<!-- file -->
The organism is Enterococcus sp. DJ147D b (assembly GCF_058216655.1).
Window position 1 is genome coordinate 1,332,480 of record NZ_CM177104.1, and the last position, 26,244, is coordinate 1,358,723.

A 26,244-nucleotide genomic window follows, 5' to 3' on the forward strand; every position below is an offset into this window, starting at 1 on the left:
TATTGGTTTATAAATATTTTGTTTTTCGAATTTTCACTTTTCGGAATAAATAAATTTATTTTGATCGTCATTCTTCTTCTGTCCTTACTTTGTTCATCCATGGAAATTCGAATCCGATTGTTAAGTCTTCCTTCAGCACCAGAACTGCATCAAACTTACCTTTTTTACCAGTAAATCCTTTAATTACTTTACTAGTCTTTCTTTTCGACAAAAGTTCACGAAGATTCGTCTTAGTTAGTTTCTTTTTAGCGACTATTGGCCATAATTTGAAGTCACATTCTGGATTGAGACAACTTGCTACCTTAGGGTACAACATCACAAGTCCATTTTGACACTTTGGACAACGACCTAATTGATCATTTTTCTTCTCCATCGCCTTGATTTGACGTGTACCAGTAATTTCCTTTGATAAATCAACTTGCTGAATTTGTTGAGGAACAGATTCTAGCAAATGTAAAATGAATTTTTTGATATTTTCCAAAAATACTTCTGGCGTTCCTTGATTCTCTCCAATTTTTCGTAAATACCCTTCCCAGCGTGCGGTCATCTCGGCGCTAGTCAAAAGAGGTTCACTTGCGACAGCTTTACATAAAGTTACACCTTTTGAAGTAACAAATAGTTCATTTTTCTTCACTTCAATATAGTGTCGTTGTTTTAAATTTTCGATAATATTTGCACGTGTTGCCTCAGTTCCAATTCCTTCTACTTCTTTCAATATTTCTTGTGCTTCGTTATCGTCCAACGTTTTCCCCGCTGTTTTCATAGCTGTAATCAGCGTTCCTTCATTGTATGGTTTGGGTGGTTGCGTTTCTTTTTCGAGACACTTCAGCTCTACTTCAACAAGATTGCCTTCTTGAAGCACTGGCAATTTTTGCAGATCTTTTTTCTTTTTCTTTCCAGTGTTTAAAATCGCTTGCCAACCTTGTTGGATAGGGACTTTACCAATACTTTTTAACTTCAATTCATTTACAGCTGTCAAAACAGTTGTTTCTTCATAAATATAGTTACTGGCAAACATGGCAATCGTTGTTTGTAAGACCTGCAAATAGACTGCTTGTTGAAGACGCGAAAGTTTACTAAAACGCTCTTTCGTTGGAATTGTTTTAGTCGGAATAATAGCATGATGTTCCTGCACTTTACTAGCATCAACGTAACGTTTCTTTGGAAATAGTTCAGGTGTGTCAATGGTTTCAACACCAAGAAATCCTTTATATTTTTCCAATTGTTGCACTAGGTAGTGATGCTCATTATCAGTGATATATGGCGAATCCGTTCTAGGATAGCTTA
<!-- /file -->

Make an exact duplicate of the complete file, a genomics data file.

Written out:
The organism is Enterococcus sp. DJ147D b (assembly GCF_058216655.1).
Window position 1 is genome coordinate 1,332,480 of record NZ_CM177104.1, and the last position, 26,244, is coordinate 1,358,723.

A 26,244-nucleotide genomic window follows, 5' to 3' on the forward strand; every position below is an offset into this window, starting at 1 on the left:
TATTGGTTTATAAATATTTTGTTTTTCGAATTTTCACTTTTCGGAATAAATAAATTTATTTTGATCGTCATTCTTCTTCTGTCCTTACTTTGTTCATCCATGGAAATTCGAATCCGATTGTTAAGTCTTCCTTCAGCACCAGAACTGCATCAAACTTACCTTTTTTACCAGTAAATCCTTTAATTACTTTACTAGTCTTTCTTTTCGACAAAAGTTCACGAAGATTCGTCTTAGTTAGTTTCTTTTTAGCGACTATTGGCCATAATTTGAAGTCACATTCTGGATTGAGACAACTTGCTACCTTAGGGTACAACATCACAAGTCCATTTTGACACTTTGGACAACGACCTAATTGATCATTTTTCTTCTCCATCGCCTTGATTTGACGTGTACCAGTAATTTCCTTTGATAAATCAACTTGCTGAATTTGTTGAGGAACAGATTCTAGCAAATGTAAAATGAATTTTTTGATATTTTCCAAAAATACTTCTGGCGTTCCTTGATTCTCTCCAATTTTTCGTAAATACCCTTCCCAGCGTGCGGTCATCTCGGCGCTAGTCAAAAGAGGTTCACTTGCGACAGCTTTACATAAAGTTACACCTTTTGAAGTAACAAATAGTTCATTTTTCTTCACTTCAATATAGTGTCGTTGTTTTAAATTTTCGATAATATTTGCACGTGTTGCCTCAGTTCCAATTCCTTCTACTTCTTTCAATATTTCTTGTGCTTCGTTATCGTCCAACGTTTTCCCCGCTGTTTTCATAGCTGTAATCAGCGTTCCTTCATTGTATGGTTTGGGTGGTTGCGTTTCTTTTTCGAGACACTTCAGCTCTACTTCAACAAGATTGCCTTCTTGAAGCACTGGCAATTTTTGCAGATCTTTTTTCTTTTTCTTTCCAGTGTTTAAAATCGCTTGCCAACCTTGTTGGATAGGGACTTTACCAATACTTTTTAACTTCAATTCATTTACAGCTGTCAAAACAGTTGTTTCTTCATAAATATAGTTACTGGCAAACATGGCAATCGTTGTTTGTAAGACCTGCAAATAGACTGCTTGTTGAAGACGCGAAAGTTTACTAAAACGCTCTTTCGTTGGAATTGTTTTAGTCGGAATAATAGCATGATGTTCCTGCACTTTACTAGCATCAACGTAACGTTTCTTTGGAAATAGTTCAGGTGTGTCAATGGTTTCAACACCAAGAAATCCTTTATATTTTTCCAATTGTTGCACTAGGTAGTGATGCTCATTATCAGTGATATATGGCGAATCCGTTCTAGGATAGCTTA